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Michael Pisaro/Taku Sugimoto, "2 Seconds/B Minor/Wave"

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cover image Time of the metronomic kind gives shape to music. It defines the tempo of a song, fixes when sounds should and shouldn’t be played, and determines mood as surely as major and minor keys do. On 2 Seconds/B minor/Wave, Michael Pisaro and Taku Sugimoto reverse that relationship and employ sound to illuminate the physical shapes and vaulted spaces of time. The product of independent performances, this album comes together in an astonishingly cohesive way, meaning that besides being a perspective-bending and aleatoric success, it is also a beautiful 60 minutes of music. Listen closely or let it pass over you, either way it furnishes many rewards.

Erstwhile

Pisaro and Sugimoto pull back the curtains on their first collaborative record with the pellucid ring of a sine wave and the clink of some unidentifiable objects. This sound reaches into the room and drifts like smoke into the corners, where it finally resonates and settles like a thought. And then the next glassy wave of sound rolls out behind it and the show has begun. What follows are three pieces that were recorded separately, in Japan and California, and combined afterward. Beyond agreeing to record without hearing each other, Pisaro and Sugimoto came up with some basic rules to help guide their performances. They decided that each song would last exactly twenty minutes, and that each would be shaped by a simple concept, which each title explains very well. “2 Seconds” indicates a unit of measure or pulse from which to begin, “B Minor” dictates a key, in which Michael provides the melody and Taku the harmony, and “Wave” suggests just a wave, whatever that might mean to them as performers. All else was left up to chance, including which instruments were to be used.

The resulting pieces are quiet and surprisingly accessible, filled with melody, and punctuated by seamless bouts of motionlessness and silence. These silences aren’t so long or frequent that they dominate the music, but they do alter its sense. On “2 Seconds,” with Taku regularly tapping objects together and sometimes utilizing what sounds like a power drill, Pisaro drops his tones into the near-silence the way someone might drop pebbles into a pond. Dropped one at a time, these tones bloom like a flower and give shape to the space and time into which they fall, in just the same way that a dropped pebble would send ripples across a pond’s surface. Because a sine tone’s shape and duration are wound together so inextricably, and because Pisaro and Taku’s performances work so well together, the music ends up giving a tangible shape to time. As Michael increases the complexity and sends more tones crossing and quivering into each other, the normal sense of time also increases in complexity, until it finally explodes. Minutes and seconds cease to be adequate indicators of its quality, and things like density, color, and emotion take their place. And listen closely, because even Taku’s seemingly regular contributions work to subdivide and mince time’s typical forward crawl.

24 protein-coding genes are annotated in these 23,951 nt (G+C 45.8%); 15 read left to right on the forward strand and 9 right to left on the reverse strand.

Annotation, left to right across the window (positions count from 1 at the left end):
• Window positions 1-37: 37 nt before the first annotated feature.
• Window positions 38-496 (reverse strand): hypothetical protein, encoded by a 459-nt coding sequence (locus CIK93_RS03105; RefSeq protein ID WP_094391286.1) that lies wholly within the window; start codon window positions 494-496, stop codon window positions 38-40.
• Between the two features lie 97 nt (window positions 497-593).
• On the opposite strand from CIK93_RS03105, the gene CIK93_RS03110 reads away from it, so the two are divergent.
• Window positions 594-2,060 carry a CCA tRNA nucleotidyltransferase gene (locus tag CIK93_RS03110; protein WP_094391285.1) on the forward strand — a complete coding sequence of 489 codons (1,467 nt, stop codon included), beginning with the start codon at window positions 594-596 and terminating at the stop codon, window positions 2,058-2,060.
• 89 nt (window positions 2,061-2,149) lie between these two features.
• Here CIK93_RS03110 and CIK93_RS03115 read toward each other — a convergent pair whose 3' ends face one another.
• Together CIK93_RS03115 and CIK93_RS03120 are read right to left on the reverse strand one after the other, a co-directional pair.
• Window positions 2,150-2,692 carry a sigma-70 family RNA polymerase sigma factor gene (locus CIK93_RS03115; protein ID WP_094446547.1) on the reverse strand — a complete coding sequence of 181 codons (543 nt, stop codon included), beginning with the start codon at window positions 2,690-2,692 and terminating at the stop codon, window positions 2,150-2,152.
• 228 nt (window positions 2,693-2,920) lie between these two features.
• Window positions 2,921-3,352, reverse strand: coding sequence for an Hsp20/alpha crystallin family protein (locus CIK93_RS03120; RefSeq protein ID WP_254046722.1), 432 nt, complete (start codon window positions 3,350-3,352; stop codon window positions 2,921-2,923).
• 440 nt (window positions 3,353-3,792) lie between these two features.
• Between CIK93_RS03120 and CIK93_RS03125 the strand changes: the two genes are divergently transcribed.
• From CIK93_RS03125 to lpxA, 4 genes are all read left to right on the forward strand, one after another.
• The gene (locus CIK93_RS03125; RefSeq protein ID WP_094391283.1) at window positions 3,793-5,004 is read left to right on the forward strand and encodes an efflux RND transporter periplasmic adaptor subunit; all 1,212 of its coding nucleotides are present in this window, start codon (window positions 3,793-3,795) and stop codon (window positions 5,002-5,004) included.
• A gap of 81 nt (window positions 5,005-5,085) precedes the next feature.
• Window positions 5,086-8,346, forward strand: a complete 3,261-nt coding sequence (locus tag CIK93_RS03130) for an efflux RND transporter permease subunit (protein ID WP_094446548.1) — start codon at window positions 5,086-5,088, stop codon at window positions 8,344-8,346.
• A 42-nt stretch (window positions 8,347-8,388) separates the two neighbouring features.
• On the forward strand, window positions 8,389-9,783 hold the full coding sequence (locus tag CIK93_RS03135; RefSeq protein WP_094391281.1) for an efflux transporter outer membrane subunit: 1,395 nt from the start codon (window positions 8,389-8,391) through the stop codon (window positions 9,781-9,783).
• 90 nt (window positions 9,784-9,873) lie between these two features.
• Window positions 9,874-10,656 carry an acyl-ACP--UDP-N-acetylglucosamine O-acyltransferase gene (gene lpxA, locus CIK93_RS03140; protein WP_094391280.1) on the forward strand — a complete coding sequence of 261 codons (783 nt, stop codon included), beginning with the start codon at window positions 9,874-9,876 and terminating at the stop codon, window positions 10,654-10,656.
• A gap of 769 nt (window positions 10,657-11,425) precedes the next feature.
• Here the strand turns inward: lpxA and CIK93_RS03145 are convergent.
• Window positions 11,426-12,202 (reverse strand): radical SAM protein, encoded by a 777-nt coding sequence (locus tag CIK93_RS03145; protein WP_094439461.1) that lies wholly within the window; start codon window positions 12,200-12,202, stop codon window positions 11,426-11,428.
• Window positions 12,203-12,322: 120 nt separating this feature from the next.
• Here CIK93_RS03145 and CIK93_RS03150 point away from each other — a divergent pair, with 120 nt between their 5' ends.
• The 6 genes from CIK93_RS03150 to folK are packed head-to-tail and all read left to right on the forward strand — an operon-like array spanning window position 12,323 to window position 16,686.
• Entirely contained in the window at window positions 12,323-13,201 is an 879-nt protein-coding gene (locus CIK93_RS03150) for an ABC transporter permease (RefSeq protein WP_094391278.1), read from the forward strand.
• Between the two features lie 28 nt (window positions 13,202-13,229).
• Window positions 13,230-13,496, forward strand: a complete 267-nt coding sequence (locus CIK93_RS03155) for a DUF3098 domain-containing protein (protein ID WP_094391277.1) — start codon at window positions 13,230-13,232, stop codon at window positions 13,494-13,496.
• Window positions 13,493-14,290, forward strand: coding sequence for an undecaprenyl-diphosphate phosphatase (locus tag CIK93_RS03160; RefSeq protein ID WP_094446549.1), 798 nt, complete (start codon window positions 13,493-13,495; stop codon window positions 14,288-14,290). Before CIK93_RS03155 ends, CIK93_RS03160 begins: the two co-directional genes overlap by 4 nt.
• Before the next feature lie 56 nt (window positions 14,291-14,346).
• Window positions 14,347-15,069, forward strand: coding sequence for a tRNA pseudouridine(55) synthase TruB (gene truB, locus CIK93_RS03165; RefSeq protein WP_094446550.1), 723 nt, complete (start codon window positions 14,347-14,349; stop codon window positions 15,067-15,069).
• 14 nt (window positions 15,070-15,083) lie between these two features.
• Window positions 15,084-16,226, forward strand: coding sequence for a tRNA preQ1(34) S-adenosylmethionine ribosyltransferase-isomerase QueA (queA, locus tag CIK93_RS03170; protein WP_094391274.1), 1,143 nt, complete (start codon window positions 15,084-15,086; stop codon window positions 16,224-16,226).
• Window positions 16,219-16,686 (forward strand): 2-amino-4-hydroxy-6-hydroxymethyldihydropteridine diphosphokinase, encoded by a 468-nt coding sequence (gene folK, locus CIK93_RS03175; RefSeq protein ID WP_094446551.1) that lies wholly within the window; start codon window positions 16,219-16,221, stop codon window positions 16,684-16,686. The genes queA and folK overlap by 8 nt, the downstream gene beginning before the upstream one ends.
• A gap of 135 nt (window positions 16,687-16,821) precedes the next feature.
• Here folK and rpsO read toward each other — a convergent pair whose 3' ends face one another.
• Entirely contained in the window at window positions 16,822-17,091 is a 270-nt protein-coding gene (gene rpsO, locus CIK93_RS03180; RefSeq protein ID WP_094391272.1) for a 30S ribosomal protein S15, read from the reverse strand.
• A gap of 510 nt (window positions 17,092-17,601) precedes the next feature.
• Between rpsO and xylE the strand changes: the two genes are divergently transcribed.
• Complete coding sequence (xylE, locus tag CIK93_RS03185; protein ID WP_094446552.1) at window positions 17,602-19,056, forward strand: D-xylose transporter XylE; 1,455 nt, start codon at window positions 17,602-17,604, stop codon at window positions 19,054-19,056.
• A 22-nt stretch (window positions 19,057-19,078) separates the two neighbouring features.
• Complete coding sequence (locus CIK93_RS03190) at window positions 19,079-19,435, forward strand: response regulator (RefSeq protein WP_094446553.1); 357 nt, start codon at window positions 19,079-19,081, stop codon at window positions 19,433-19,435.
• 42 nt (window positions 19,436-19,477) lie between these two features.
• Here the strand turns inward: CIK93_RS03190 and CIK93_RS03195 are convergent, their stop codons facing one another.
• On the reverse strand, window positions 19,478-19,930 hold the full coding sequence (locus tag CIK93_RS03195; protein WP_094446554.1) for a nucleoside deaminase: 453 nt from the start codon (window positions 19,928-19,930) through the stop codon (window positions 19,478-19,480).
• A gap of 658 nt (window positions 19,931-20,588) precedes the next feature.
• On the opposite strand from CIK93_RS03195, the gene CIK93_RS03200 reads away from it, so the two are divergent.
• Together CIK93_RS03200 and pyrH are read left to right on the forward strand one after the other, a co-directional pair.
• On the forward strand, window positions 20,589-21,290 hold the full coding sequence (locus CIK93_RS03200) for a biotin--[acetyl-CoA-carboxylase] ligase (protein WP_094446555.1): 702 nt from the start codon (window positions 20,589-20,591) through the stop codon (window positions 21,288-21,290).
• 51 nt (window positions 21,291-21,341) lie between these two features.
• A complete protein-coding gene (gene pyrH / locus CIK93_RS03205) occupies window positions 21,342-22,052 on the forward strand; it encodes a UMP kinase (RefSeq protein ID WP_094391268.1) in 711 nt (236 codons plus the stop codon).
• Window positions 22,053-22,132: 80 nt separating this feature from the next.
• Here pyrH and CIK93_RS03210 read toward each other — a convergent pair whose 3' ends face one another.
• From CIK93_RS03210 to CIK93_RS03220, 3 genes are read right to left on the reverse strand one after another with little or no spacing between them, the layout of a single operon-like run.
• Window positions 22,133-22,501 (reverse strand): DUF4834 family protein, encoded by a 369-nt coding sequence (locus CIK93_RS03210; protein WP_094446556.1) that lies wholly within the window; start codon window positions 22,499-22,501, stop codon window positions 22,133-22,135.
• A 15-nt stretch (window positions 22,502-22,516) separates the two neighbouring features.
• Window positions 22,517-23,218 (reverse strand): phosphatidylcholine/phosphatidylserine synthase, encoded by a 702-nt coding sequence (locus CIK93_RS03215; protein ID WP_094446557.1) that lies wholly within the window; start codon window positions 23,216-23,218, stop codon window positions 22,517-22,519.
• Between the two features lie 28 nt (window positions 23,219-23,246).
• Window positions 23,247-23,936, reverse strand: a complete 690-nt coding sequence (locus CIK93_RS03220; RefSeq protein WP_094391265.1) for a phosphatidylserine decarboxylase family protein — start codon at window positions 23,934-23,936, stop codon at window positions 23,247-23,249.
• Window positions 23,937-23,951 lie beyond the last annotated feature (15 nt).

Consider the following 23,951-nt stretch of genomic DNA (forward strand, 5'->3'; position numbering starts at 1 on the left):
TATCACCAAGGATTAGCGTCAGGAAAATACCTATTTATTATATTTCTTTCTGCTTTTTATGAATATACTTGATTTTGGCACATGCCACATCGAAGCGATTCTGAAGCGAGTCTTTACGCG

“B Minor” is also a quiet and inward song, and thanks to the silences and the sense of space that infuse its melodic and harmonic phrases, it too feels like a song that is in control of time, rather than the other way around. But, its main attraction isn’t this feat, it’s the almost impossible sympathy that shows up in Michael and Taku’s playing that takes center stage. Their performances are so complementary that it’s hard to believe they were recorded in isolation. Pisaro and Sugimoto lace consonant harmonies with bouts of dissonance, half-bluesy progressions, and broken rhythms as if they were listening to (or maybe even watching) one another very closely. In places, the affinity is so strong that the music sounds composed. Of course, their restrained playing goes some way in explaining why two such performances might blend so well, but it doesn’t account for the almost impossible rapport they so obviously share.

The closer, “Wave,” ventures into entirely different territory, with Pisaro providing field recordings of waves from the California coast and Sugimoto laying down a time-freezing drone. Here, the sympathy they built over the course of the album breaks down a little. Both their contributions sound like they could be standalone pieces, and besides the obvious conceptual connection, there isn’t much going on in the way of integration. Instead, there remains the still hum of Sugimoto’s drone and the surge of the ocean. Whether they contrast or not is left entirely, and appropriately, up to chance and whoever is listening. Once they both stop, the album ends and the curtains close, but that more robust sense of time sticks around for much longer, as does the beauty of the entire record.

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Last Updated on Monday, 09 April 2012 21:32  


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